The range of a function is all possible output, or #y#, values. The domain is all possible input, or #x#, values. In the case of #y=x#, both the range and domain are all real numbers.You can plug in all sorts of negative and positive #x# and #y# values; there are no restrictions. So, in interval notation

The range: (-∞, ∞)

The domain: (-∞, ∞)

Note the round brackets ( ) because since infinity isn't a number, the functions can't be defined there. The functions just *tend* to infinity as the #x# and #y# values get infinitely large or infinitely small.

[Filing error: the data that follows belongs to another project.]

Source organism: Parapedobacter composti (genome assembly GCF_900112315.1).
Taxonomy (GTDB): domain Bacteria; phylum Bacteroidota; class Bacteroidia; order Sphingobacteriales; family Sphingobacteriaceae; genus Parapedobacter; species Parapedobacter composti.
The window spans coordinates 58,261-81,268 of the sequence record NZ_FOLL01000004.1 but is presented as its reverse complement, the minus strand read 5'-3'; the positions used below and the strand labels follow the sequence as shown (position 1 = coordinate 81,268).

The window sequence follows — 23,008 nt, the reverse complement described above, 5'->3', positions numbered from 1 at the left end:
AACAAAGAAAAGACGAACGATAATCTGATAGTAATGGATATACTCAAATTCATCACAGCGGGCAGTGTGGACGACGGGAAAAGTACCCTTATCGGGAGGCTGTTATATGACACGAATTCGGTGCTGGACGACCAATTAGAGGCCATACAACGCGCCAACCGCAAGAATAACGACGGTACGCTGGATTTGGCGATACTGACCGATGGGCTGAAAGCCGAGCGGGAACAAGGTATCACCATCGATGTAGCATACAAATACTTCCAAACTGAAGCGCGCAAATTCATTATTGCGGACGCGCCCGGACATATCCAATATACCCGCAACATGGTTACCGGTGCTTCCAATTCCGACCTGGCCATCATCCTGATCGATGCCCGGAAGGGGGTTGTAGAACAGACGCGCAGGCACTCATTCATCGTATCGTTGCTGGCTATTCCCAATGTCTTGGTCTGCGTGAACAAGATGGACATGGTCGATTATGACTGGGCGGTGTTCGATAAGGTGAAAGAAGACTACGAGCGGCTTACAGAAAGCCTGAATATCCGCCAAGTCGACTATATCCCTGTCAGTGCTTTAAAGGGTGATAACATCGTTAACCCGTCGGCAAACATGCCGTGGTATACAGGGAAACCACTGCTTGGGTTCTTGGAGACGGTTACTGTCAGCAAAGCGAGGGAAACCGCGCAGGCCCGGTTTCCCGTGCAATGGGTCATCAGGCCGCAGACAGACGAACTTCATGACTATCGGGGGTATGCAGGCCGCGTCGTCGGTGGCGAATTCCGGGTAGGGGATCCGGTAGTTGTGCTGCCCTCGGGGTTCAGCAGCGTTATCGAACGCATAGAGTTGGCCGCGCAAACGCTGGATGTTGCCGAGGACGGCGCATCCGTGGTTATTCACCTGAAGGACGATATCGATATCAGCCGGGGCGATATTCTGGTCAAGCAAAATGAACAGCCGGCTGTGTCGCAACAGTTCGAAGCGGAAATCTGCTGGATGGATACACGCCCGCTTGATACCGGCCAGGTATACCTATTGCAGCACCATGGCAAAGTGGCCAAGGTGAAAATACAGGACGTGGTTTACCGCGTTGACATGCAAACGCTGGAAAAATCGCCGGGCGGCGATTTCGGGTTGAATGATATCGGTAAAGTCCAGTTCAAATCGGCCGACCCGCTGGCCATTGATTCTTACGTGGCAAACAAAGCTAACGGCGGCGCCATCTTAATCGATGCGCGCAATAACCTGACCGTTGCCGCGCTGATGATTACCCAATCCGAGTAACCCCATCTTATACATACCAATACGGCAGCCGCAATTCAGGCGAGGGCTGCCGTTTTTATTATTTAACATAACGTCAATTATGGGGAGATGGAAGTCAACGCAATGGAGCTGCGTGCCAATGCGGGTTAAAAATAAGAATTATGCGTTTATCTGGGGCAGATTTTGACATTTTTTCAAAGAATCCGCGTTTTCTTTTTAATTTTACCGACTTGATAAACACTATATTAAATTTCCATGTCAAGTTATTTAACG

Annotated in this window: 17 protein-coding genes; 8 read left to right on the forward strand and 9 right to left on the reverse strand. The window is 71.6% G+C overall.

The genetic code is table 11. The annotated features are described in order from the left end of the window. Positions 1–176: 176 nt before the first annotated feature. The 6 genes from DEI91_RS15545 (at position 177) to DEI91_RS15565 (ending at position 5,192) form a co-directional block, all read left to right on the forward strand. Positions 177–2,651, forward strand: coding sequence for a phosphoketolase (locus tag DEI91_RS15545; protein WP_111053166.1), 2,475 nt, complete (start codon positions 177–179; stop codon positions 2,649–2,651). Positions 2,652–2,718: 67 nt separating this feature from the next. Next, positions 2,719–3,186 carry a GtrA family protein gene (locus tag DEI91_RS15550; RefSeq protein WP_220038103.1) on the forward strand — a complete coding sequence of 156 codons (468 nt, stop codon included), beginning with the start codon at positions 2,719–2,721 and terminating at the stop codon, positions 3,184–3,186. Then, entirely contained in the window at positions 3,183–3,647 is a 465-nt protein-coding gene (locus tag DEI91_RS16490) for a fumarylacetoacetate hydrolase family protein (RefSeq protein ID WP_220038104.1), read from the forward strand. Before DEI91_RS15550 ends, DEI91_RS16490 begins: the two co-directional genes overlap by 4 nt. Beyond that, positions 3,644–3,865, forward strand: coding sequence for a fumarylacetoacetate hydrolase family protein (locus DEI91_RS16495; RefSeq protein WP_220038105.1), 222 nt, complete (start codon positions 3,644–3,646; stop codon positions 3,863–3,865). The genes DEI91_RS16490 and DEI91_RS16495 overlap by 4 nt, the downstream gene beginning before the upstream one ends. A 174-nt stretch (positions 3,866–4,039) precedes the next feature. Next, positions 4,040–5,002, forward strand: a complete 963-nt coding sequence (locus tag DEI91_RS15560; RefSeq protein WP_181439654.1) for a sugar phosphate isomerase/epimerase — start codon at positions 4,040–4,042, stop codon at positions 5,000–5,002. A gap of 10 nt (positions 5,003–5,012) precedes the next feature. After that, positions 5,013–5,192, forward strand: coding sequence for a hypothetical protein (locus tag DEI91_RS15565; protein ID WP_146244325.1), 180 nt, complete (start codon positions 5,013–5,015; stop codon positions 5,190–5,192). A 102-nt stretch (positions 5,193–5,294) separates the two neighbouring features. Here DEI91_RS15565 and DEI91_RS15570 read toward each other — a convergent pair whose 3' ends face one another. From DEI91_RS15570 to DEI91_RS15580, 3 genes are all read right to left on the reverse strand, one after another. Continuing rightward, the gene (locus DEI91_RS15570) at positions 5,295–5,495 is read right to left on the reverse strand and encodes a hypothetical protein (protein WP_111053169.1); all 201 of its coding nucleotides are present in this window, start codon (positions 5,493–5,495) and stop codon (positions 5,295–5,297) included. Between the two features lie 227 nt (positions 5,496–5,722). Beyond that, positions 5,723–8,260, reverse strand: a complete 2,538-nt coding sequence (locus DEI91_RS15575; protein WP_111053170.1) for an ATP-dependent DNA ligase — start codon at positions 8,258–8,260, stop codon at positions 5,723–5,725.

The function #y=x# is an interesting case of domain and range because the domain and range values are always the same. In other words, since #y# always equals #x#, the input values always equal the output values.#y=x# is also actually just the graph of a straight line, with a slope of 1 and a #y#-intercept at (0,0). You'll see that all points will have equivalent values, so some points on the line would be (4,4) or (-178, -178). To graphically observe the equivalence of the domain and range, here is a graph of the line: